September 2, 2016

Anger Management Training Helps First Responders On and Off the Job

First responders work under intense, often chaotic conditions that produce high levels of stress on a regular basis. These public servants are often involved in dramatic conditions where death and severe injury are common occurrences. The intense conditions can cause difficulty dealing with emotions such as frustration and anger, which can boil over at unexpected moments.

Anger management provides a variety of tools to help manage angry feelings to increase work effectiveness, as well as preserve the ability to interact with loved ones in their personal lives.

Dealing with Uncontrollable Circumstances

First responders are in the unique position of being the ones who must go quickly into circumstances that are chaotic, dangerous and often unmanageable. These conditions create situations of high tension, when emotions are not always under the best control. They may become angry when the people they are trying to help do not follow their instructions or at co-workers when they seem unable to respond to commands.

Many first responders don’t see the connection between their anger at others for not following rules and protocols and their own engrained training to follow procedures to ensure safety for themselves and others. They may fail to see that control over behavior and conditions is not always possible, and their frustrations often lead to angry outbursts1.

PTSD-Related Anger

In some cases, first responders have developed post-traumatic stress disorder as a result of a traumatic incident they have experienced. One of the symptoms of PTSD is hypervigilance and a tendency to over-react to stimuli. Frequent angry outbursts are often a sign of PTSD.

Recognizing the symptoms of PTSD and determining the right treatment that can help to improve management of emotions. Anger management training can help these individuals recognize the signs of impending outbursts and apply effective measures to reduce anxiety and stress.

Learning Constructive Ways to Manage Anger

  • Changing thought patterns – Changing the way an individual views and interprets a situation can often defuse emotional reactions such as anger. Looking at the situation from different viewpoints can be an effective tool in dealing with everyday anger issues.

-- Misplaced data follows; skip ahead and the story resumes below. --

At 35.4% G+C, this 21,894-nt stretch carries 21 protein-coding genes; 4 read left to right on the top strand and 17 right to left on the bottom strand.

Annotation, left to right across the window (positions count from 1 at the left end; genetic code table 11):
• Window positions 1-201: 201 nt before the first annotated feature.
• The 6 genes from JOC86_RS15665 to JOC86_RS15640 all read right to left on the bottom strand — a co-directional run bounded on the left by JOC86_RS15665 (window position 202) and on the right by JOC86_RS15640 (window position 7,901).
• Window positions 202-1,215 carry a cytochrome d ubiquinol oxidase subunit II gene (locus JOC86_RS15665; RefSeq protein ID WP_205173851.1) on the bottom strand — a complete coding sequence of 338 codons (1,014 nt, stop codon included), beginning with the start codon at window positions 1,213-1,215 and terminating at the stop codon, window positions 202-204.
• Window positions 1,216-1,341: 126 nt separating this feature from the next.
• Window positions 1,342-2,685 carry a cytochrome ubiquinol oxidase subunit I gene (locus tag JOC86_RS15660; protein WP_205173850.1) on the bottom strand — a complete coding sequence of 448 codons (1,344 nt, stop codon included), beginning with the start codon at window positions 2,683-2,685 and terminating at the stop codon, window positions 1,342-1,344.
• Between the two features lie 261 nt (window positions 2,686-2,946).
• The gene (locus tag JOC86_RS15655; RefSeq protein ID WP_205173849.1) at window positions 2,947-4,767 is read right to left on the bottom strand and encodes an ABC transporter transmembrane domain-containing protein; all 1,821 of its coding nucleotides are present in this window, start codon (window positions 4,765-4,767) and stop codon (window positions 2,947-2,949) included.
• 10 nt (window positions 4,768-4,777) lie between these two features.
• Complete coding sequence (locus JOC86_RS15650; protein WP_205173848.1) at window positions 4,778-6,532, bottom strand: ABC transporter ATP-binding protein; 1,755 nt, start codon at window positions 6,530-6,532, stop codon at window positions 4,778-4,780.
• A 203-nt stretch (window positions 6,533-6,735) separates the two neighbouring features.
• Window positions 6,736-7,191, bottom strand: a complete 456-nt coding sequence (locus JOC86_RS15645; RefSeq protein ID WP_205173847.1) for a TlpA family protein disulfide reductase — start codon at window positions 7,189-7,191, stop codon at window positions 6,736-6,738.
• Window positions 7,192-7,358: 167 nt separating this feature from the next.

• Relaxation techniques – Learning practical ways to induce relaxation in tense moments in order to relieve stress and make better decisions
  • Better tools for problem solving – Examining how the individual approaches problems and the types of solutions that can be applied, which includes understanding that not all problems can be solved2.
  • Improved communication skills – Learning to both recognize rising emotions and learn the language needed to communicate feelings that can help to change outcomes can be an important tool in dealing with anger.
  • Using humor to defuse – Not every situation is a circumstance of life and death. The mistakes and foibles of human beings offer many opportunities to use humor to defuse not only an individual’s own anger, but the anger of other people involved in the situation. A good anger management program can help individuals develop their sense of humor to use its calming effect.
  • Changing the environment – Individuals must learn to recognize when their anger is rising and take measures to avoid increasing the feelings that can lead to an outburst. These actions may include leaving the situation momentarily or taking a walk to reduce tension with physical exercise.

Because of the conditions first responders face on a daily basis, they are prone to developing anger problems that hamper effective work outcomes and undermine personal relationships. Training in anger management techniques can provide the additional help these individuals need to cope with their unique, work-related stress.



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